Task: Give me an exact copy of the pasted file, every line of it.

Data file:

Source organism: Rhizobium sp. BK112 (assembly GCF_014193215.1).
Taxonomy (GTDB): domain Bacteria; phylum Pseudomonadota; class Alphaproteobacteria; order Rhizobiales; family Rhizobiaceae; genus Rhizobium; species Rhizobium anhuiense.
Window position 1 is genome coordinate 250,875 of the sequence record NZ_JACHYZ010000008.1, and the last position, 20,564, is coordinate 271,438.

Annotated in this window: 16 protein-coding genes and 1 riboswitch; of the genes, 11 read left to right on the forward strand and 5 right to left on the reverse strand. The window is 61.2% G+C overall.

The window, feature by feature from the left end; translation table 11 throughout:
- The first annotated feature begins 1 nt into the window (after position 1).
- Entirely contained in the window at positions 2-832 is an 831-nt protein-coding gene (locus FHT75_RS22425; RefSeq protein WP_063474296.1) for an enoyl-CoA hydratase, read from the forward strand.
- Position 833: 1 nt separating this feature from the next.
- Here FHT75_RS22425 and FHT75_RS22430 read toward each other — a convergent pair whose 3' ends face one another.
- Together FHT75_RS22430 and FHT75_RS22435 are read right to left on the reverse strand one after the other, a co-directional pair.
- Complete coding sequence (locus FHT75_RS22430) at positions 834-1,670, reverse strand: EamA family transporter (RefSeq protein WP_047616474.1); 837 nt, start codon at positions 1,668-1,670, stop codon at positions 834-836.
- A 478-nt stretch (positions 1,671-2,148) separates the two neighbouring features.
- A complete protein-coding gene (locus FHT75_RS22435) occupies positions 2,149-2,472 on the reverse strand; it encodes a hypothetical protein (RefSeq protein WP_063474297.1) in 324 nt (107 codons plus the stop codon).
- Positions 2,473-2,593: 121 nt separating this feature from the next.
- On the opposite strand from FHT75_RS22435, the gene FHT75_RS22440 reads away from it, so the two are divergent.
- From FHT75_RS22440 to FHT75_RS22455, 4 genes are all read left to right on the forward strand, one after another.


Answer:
Source organism: Rhizobium sp. BK112 (assembly GCF_014193215.1).
Taxonomy (GTDB): domain Bacteria; phylum Pseudomonadota; class Alphaproteobacteria; order Rhizobiales; family Rhizobiaceae; genus Rhizobium; species Rhizobium anhuiense.
Window position 1 is genome coordinate 250,875 of the sequence record NZ_JACHYZ010000008.1, and the last position, 20,564, is coordinate 271,438.

Annotated in this window: 16 protein-coding genes and 1 riboswitch; of the genes, 11 read left to right on the forward strand and 5 right to left on the reverse strand. The window is 61.2% G+C overall.

The window, feature by feature from the left end; translation table 11 throughout:
- The first annotated feature begins 1 nt into the window (after position 1).
- Entirely contained in the window at positions 2-832 is an 831-nt protein-coding gene (locus FHT75_RS22425; RefSeq protein WP_063474296.1) for an enoyl-CoA hydratase, read from the forward strand.
- Position 833: 1 nt separating this feature from the next.
- Here FHT75_RS22425 and FHT75_RS22430 read toward each other — a convergent pair whose 3' ends face one another.
- Together FHT75_RS22430 and FHT75_RS22435 are read right to left on the reverse strand one after the other, a co-directional pair.
- Complete coding sequence (locus FHT75_RS22430) at positions 834-1,670, reverse strand: EamA family transporter (RefSeq protein WP_047616474.1); 837 nt, start codon at positions 1,668-1,670, stop codon at positions 834-836.
- A 478-nt stretch (positions 1,671-2,148) separates the two neighbouring features.
- A complete protein-coding gene (locus FHT75_RS22435) occupies positions 2,149-2,472 on the reverse strand; it encodes a hypothetical protein (RefSeq protein WP_063474297.1) in 324 nt (107 codons plus the stop codon).
- Positions 2,473-2,593: 121 nt separating this feature from the next.
- On the opposite strand from FHT75_RS22435, the gene FHT75_RS22440 reads away from it, so the two are divergent.
- From FHT75_RS22440 to FHT75_RS22455, 4 genes are all read left to right on the forward strand, one after another.